Today I invite you to pour a cup of your favorite tea or coffee and sit with me for a few minutes to ponder the concept of witnessing.
Although I am no expert on this topic, I have a sense that it may be one of the most important benefits of being in the Bead Journal Project and (on a much larger scale) the whole idea of blogging.
Let me digress for a moment. Many years ago I took a life-changing class called Process Painting. The idea is to hang a large sheet of paper on the wall, stand very close to it, grab a paint brush and, with a minimal palette of Tempera colors, paint marks on the paper. It is not about proper painting. Rather it is about inviting an inner truth to come forward through the paint… spontaneous and uncensored, quick, gutsy, raw and private.
Our teacher says:
Don’t step back and judge… Stay with it, up close.She encourages us to paint with the self-promise that we will NEVER show our paintings to anybody…. not ever! Nor are we allowed to look at our classmates’ work… not at all, not for the entire three days of the class! This gives us an exhilarating freedom to open the closet door (no sugar-coating) and to let go of having to do it right. We paint like children, without constraints.
If you put one more color on this paper, what might it be?
If you paint one more thing on this paper, where might it be?
If you have one more thing to add to this painting, what might it be?
But a few weeks after the class, I break the rule. I trust my best friend, Liz, completely. She loves me as I am. She rarely shows any sign of judgments. She is always supportive about my art.
My paintings are strange. They don’t look like anything I’ve ever done before. They frighten me a little. They are not pretty, yet they are extremely compelling. There is an element of strength that I do not recognize as belonging to me. I want Liz to know these things and to help me understand the paintings.
So I invited her to witness them.
Although I have broken the rule, it feels really great to unroll my paintings and pour over them with Liz. We talk about every detail of my paintings. She honors me with her caring attention and witnesses parts of my inner being that I keep hidden (even from myself).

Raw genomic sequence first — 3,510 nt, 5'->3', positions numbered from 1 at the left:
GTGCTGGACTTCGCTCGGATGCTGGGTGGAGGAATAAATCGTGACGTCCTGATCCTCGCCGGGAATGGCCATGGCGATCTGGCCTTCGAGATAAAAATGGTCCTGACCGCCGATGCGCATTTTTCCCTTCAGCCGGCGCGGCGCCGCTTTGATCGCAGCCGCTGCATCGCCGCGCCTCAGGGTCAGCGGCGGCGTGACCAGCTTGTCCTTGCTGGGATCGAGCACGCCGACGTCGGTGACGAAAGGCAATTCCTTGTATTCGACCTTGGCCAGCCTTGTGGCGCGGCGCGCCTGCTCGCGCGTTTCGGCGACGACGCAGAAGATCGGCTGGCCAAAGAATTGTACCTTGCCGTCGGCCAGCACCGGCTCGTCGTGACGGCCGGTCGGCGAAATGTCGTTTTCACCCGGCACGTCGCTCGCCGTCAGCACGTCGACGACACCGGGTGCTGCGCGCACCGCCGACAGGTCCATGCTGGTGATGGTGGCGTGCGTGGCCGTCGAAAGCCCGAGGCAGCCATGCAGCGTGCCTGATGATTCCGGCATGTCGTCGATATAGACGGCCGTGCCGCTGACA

I do not show my paintings to any family members. I do not show them to my boy friend. I do not show them to other art friends.
I am afraid they might judge, critique or analyze them psychologically. When I put my most inner being on paper, it needs to be respected and accepted exactly the way it is. If I do not choose my witnesses wisely, I may be swayed into a position of non-respect, non-acceptance and judgment. And that position can be a huge block to creativity and satisfaction with life.
Now here is an odd thing! I sense that most of the Bead Journal Project members and other blog readers are like Liz. Whether my work is raw or common, many of my blog viewers/readers tend to witness, encourage, seek understanding and share their own personal experiences through their comments. If they verbalize a judgment at all, it tends to be positive. In fact, I am quite surprised by the amount of witnessing I receive through my blog and how important it is to me…. When, through my art and words, the authentic me comes forward in my blog, I often feel tenderly witnessed. I see the same type of witnessing in many comments on other blogs as well.
Conventional wisdom proposed by my process painting teacher (also Julia Cameron in the Artists’ Way and even Pat B. Allen in Art Is a Way of Knowing), suggests that we grow and heal, become authentic and find peace through the process of making art or journaling, especially when we keep it entirely private. At the most, we must choose our witnesses carefully. Wait!!! Doesn’t my experience with blogging go against this wisdom somewhat? So it seems to me.
I find this very curious. It also seems odd that I trust and look for witnessing from the blogging community more than from my family and friends.
I’m very interested to hear your understanding about the concept of witnessing and how/if it applies to your experiences sharing your BJP pages, other art or personal stories and thoughts on your blog. Do you seek and receive witnessing from your family and friends?
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By the way, I looked up the meaning of the word witness and found this:
Verb: To witness is to take note of something, to observe or to gain knowledge about something.
Noun: A witness is someone who has personal knowledge of something or can attest to a fact or event.
Word derivation: from Old English (1300’s) wit, which meant knowledge.
There were also two other slants on the meaning of witness… religious (to preach) and legal (to give evidence in court). These are not relevant to my use of the word in this post.